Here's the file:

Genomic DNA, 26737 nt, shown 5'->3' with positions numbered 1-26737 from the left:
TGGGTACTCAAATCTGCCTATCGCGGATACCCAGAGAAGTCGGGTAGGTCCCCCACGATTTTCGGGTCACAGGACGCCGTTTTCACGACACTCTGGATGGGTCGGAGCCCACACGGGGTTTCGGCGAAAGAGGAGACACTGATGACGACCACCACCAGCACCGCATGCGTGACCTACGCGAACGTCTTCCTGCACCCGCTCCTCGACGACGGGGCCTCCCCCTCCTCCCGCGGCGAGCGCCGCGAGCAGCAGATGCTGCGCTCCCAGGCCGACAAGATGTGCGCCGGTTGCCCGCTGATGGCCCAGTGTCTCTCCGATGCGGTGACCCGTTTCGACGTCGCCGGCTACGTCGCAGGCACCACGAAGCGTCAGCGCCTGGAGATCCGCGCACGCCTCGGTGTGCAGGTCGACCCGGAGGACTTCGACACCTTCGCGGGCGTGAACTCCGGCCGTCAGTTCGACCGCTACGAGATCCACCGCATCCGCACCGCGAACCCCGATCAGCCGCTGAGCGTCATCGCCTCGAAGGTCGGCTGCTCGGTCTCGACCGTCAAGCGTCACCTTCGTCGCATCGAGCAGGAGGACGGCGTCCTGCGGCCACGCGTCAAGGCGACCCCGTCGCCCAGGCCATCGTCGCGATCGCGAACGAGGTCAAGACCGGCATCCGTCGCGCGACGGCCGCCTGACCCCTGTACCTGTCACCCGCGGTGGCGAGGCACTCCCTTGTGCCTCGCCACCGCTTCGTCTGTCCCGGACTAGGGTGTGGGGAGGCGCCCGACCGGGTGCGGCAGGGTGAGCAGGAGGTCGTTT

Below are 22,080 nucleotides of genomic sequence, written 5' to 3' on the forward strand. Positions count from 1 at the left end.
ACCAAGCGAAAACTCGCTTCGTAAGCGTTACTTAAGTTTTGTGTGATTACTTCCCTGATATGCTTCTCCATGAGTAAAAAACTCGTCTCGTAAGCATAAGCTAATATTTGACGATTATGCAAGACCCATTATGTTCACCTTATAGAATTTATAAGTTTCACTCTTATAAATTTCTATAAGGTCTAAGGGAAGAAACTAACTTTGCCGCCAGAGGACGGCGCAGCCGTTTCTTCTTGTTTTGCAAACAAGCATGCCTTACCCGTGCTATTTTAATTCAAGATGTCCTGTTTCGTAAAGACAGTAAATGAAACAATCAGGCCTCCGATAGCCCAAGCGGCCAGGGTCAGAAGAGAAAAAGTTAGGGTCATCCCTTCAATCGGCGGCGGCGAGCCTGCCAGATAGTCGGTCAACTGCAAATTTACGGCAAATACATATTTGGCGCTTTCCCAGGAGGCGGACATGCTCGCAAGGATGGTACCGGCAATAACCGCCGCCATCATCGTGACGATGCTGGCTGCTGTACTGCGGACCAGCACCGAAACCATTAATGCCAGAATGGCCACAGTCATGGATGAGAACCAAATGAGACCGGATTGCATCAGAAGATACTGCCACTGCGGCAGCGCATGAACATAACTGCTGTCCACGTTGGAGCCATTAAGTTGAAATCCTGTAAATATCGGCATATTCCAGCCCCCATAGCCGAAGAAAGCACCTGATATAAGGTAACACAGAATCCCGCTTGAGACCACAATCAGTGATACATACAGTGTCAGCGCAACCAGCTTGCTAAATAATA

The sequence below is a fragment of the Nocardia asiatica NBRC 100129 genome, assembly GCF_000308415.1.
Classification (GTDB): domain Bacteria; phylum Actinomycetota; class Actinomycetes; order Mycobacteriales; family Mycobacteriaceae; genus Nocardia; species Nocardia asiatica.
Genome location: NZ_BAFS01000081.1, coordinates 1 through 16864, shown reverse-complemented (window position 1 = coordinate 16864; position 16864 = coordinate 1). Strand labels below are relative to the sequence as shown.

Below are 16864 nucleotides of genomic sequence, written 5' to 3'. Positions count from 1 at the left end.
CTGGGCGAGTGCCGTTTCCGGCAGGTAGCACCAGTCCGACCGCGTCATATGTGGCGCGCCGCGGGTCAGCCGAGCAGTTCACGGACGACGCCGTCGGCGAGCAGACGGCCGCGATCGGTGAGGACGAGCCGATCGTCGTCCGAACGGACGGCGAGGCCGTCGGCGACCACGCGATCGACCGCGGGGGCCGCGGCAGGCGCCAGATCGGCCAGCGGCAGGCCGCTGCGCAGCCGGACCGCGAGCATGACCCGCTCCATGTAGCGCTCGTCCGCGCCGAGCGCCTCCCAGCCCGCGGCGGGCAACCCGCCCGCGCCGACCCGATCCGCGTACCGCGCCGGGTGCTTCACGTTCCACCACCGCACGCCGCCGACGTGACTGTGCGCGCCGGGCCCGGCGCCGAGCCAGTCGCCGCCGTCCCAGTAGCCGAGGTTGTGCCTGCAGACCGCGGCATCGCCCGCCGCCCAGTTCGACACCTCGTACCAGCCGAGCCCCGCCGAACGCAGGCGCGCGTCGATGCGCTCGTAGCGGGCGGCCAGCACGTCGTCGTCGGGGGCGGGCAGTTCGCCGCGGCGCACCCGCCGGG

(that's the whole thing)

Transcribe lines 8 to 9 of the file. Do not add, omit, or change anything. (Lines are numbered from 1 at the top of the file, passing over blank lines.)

Below are 16864 nucleotides of genomic sequence, written 5' to 3'. Positions count from 1 at the left end.
CTGGGCGAGTGCCGTTTCCGGCAGGTAGCACCAGTCCGACCGCGTCATATGTGGCGCGCCGCGGGTCAGCCGAGCAGTTCACGGACGACGCCGTCGGCGAGCAGACGGCCGCGATCGGTGAGGACGAGCCGATCGTCGTCCGAACGGACGGCGAGGCCGTCGGCGACCACGCGATCGACCGCGGGGGCCGCGGCAGGCGCCAGATCGGCCAGCGGCAGGCCGCTGCGCAGCCGGACCGCGAGCATGACCCGCTCCATGTAGCGCTCGTCCGCGCCGAGCGCCTCCCAGCCCGCGGCGGGCAACCCGCCCGCGCCGACCCGATCCGCGTACCGCGCCGGGTGCTTCACGTTCCACCACCGCACGCCGCCGACGTGACTGTGCGCGCCGGGCCCGGCGCCGAGCCAGTCGCCGCCGTCCCAGTAGCCGAGGTTGTGCCTGCAGACCGCGGCATCGCCCGCCGCCCAGTTCGACACCTCGTACCAGCCGAGCCCCGCCGAACGCAGGCGCGCGTCGATGCGCTCGTAGCGGGCGGCCAGCACGTCGTCGTCGGGGGCGGGCAGTTCGCCGCGGCGCACCCGCCGGG